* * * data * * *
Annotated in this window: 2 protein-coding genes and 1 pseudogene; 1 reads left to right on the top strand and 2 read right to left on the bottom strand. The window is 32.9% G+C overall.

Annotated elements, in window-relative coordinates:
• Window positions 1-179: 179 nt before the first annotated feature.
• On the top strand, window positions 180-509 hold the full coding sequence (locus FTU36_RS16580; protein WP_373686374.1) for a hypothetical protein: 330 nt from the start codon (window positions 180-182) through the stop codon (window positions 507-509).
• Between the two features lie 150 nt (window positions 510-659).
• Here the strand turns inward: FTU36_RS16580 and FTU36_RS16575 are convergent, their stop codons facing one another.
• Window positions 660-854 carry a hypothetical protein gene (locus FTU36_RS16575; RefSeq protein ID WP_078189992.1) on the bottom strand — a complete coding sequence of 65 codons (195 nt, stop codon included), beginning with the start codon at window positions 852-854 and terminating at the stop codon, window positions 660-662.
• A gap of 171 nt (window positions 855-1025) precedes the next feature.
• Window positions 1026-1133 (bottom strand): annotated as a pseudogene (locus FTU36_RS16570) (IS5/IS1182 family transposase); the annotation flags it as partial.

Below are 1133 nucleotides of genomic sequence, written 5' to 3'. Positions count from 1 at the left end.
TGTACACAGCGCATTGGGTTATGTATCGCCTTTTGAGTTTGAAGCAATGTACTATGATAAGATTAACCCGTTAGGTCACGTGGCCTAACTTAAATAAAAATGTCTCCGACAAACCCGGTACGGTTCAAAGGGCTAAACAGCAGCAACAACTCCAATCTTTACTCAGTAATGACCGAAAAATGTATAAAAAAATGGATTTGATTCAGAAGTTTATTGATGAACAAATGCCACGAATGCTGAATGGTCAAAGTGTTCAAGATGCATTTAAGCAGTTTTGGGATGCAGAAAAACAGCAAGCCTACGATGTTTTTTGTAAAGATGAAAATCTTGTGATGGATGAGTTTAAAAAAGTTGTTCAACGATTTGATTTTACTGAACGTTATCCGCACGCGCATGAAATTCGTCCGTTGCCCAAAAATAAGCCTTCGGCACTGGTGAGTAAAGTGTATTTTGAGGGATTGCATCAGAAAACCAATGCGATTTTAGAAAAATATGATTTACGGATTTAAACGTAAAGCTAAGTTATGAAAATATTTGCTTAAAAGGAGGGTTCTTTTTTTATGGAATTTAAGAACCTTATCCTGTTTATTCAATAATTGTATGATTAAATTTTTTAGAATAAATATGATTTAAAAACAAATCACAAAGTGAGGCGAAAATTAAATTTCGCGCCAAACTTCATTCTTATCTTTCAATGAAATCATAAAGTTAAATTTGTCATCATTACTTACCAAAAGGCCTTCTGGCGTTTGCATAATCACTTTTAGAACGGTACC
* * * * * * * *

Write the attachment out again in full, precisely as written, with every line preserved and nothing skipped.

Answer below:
Annotated in this window: 2 protein-coding genes and 1 pseudogene; 1 reads left to right on the top strand and 2 read right to left on the bottom strand. The window is 32.9% G+C overall.

Annotated elements, in window-relative coordinates:
• Window positions 1-179: 179 nt before the first annotated feature.
• On the top strand, window positions 180-509 hold the full coding sequence (locus FTU36_RS16580; protein WP_373686374.1) for a hypothetical protein: 330 nt from the start codon (window positions 180-182) through the stop codon (window positions 507-509).
• Between the two features lie 150 nt (window positions 510-659).
• Here the strand turns inward: FTU36_RS16580 and FTU36_RS16575 are convergent, their stop codons facing one another.
• Window positions 660-854 carry a hypothetical protein gene (locus FTU36_RS16575; RefSeq protein ID WP_078189992.1) on the bottom strand — a complete coding sequence of 65 codons (195 nt, stop codon included), beginning with the start codon at window positions 852-854 and terminating at the stop codon, window positions 660-662.
• A gap of 171 nt (window positions 855-1025) precedes the next feature.
• Window positions 1026-1133 (bottom strand): annotated as a pseudogene (locus FTU36_RS16570) (IS5/IS1182 family transposase); the annotation flags it as partial.

Below are 1133 nucleotides of genomic sequence, written 5' to 3'. Positions count from 1 at the left end.
TGTACACAGCGCATTGGGTTATGTATCGCCTTTTGAGTTTGAAGCAATGTACTATGATAAGATTAACCCGTTAGGTCACGTGGCCTAACTTAAATAAAAATGTCTCCGACAAACCCGGTACGGTTCAAAGGGCTAAACAGCAGCAACAACTCCAATCTTTACTCAGTAATGACCGAAAAATGTATAAAAAAATGGATTTGATTCAGAAGTTTATTGATGAACAAATGCCACGAATGCTGAATGGTCAAAGTGTTCAAGATGCATTTAAGCAGTTTTGGGATGCAGAAAAACAGCAAGCCTACGATGTTTTTTGTAAAGATGAAAATCTTGTGATGGATGAGTTTAAAAAAGTTGTTCAACGATTTGATTTTACTGAACGTTATCCGCACGCGCATGAAATTCGTCCGTTGCCCAAAAATAAGCCTTCGGCACTGGTGAGTAAAGTGTATTTTGAGGGATTGCATCAGAAAACCAATGCGATTTTAGAAAAATATGATTTACGGATTTAAACGTAAAGCTAAGTTATGAAAATATTTGCTTAAAAGGAGGGTTCTTTTTTTATGGAATTTAAGAACCTTATCCTGTTTATTCAATAATTGTATGATTAAATTTTTTAGAATAAATATGATTTAAAAACAAATCACAAAGTGAGGCGAAAATTAAATTTCGCGCCAAACTTCATTCTTATCTTTCAATGAAATCATAAAGTTAAATTTGTCATCATTACTTACCAAAAGGCCTTCTGGCGTTTGCATAATCACTTTTAGAACGGTACC